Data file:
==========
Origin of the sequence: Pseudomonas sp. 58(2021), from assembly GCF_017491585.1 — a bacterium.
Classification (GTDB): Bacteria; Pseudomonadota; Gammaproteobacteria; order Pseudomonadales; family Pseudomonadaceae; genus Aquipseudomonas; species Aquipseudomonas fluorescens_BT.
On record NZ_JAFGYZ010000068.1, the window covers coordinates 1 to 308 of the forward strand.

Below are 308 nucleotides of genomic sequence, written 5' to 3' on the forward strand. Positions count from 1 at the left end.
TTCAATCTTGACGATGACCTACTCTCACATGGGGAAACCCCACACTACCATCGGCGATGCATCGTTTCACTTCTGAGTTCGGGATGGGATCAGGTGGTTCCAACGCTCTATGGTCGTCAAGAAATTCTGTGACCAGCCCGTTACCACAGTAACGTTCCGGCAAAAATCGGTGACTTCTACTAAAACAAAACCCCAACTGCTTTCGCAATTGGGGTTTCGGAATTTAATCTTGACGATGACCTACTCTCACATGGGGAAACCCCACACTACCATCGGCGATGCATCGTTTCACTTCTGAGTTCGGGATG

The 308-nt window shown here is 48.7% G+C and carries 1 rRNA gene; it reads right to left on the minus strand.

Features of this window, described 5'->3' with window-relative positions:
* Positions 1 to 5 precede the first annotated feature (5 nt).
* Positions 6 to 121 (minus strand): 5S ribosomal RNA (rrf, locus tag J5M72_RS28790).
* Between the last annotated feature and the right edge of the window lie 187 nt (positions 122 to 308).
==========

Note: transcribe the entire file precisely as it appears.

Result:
Origin of the sequence: Pseudomonas sp. 58(2021), from assembly GCF_017491585.1 — a bacterium.
Classification (GTDB): Bacteria; Pseudomonadota; Gammaproteobacteria; order Pseudomonadales; family Pseudomonadaceae; genus Aquipseudomonas; species Aquipseudomonas fluorescens_BT.
On record NZ_JAFGYZ010000068.1, the window covers coordinates 1 to 308 of the forward strand.

Below are 308 nucleotides of genomic sequence, written 5' to 3' on the forward strand. Positions count from 1 at the left end.
TTCAATCTTGACGATGACCTACTCTCACATGGGGAAACCCCACACTACCATCGGCGATGCATCGTTTCACTTCTGAGTTCGGGATGGGATCAGGTGGTTCCAACGCTCTATGGTCGTCAAGAAATTCTGTGACCAGCCCGTTACCACAGTAACGTTCCGGCAAAAATCGGTGACTTCTACTAAAACAAAACCCCAACTGCTTTCGCAATTGGGGTTTCGGAATTTAATCTTGACGATGACCTACTCTCACATGGGGAAACCCCACACTACCATCGGCGATGCATCGTTTCACTTCTGAGTTCGGGATG

The 308-nt window shown here is 48.7% G+C and carries 1 rRNA gene; it reads right to left on the minus strand.

Features of this window, described 5'->3' with window-relative positions:
* Positions 1 to 5 precede the first annotated feature (5 nt).
* Positions 6 to 121 (minus strand): 5S ribosomal RNA (rrf, locus tag J5M72_RS28790).
* Between the last annotated feature and the right edge of the window lie 187 nt (positions 122 to 308).